The crisis over censorship at Southern Weekly continued to roil after its journalists agreed to return to work and reports emerged that Tuo Zhen, the head of Guangdong's propaganda ministry, would eventually be removed. The newspaper will print as normal this week, but editors insisted, among other terms, that a letter to readers be published to explain the incident.
Southern Weekly has long been regarded as a symbolic publication in mainland China for its outspoken opinions and sharp criticism of the government. Many of its former reporters are now influential editors in China's major media outlets and on websites.
In spite of frequent intervention and punishment by the propaganda authorities, the publication has managed to survive, thanks to support from its millions of readers, both inside and outside the bureaucratic system.
Like most publications in China, Southern Weekly had been under strict control this the past year, as the Communist Party prepared for its 18th congress. When the party's new leader, Xi Jinping , was sworn in last November, many liberal intellectuals hoped he might kick-start a process of long-awaited political reform, with looser media control and the fight against corruption top of the list.
However, these hopes were dashed when the Guangdong propaganda authorities ordered Southern Weekly to change its New Year editorial from a piece calling for outright political reform and abidance with the constitution to a tribute praising the ruling party. The authorities also ordered the newspaper to drop many critical articles, or replace them with soft stories favouring the government.
Readers found at least two factual errors in the rewritten editorial, and rumours claimed Tuo rewrote the editorial himself and was responsible for the mistakes. As a result, Tuo became the primary target of the initial Sina Weibo protests, with many web users demanding his resignation.
However, the assumption of Tuo's involvement proved to be wrong, according to a report published by the Southern Weekly reporters on Weibo, which said the editorial was actually rewritten by the newspaper's editors, under instruction from the authorities.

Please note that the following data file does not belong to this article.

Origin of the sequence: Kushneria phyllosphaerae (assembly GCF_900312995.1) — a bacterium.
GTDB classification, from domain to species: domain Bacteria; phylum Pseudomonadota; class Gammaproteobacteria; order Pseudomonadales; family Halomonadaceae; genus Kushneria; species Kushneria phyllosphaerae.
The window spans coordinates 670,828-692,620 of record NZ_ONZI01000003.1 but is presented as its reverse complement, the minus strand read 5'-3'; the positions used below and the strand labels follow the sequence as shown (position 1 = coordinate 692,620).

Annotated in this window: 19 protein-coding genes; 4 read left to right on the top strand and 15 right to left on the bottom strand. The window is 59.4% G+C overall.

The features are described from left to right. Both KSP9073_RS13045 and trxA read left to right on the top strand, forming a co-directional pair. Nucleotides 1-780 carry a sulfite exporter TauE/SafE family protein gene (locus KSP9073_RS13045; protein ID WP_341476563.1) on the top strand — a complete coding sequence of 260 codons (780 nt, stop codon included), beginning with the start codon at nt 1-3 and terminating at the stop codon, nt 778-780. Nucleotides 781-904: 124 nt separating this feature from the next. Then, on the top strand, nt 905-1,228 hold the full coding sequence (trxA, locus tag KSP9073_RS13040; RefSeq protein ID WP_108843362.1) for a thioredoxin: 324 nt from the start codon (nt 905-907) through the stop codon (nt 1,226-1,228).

This is an important detail in the incident's development. If Tuo did make factual errors in drafting the editorial, editors' complaints about administrative intervention would be well grounded. Liberal forces within and outside the party could use this as a strong argument to demand the resignation of Tuo, and push for a loosening of media control by the party.
However, since Tuo is not directly responsible for the mistakes, the local propaganda authorities have a reason to fight back, as the escalating protests can be viewed as an attack against party control of the media, rather than any individual official. As direct intervention in the media is permissible by the party, propaganda authorities can even argue that such protests could undermine the rule of the party, placing hardliners on solid ground when facing internal critics. The intensive coverage by foreign media and supportive voices from outside China can be interpreted as plots by foreign powers to overthrow the party's rule.
One result of the strike is that the Guangdong propaganda ministry clearly has the upper hand as its actions are in line with party policy and will get support from the party hardliners. Any hope for direct intervention from the central government seems unrealistic.
Thus, the government will strive to achieve a swift resolution both online and offline by issuing clear warnings to those who disobey. In fact, it has already done so.
This crisis rings alarm bells for journalists and liberal intellectuals. The new government might kick-start economic reforms in certain areas, to ensure continued growth. But swift political reforms are not on the top leaders' agenda, as they are still calculating resistance from conservative blocs. The Southern Weekly row could even be cited by conservatives as an argument against looser media control. This could be viewed as a frustrating setback for reformers.
This is a sad start for the new Chinese government. Long-awaited political reforms are just a dream that will not come true soon. The media and liberal intellectuals will find the environment for reporting and free speech as stifled as it has been in the past. With social discontent growing, more confrontations between authorities and liberal intellectuals loom.
Zhang Hong is the deputy editor in chief of the Economic Observer, an influential business newspaper based in Beijing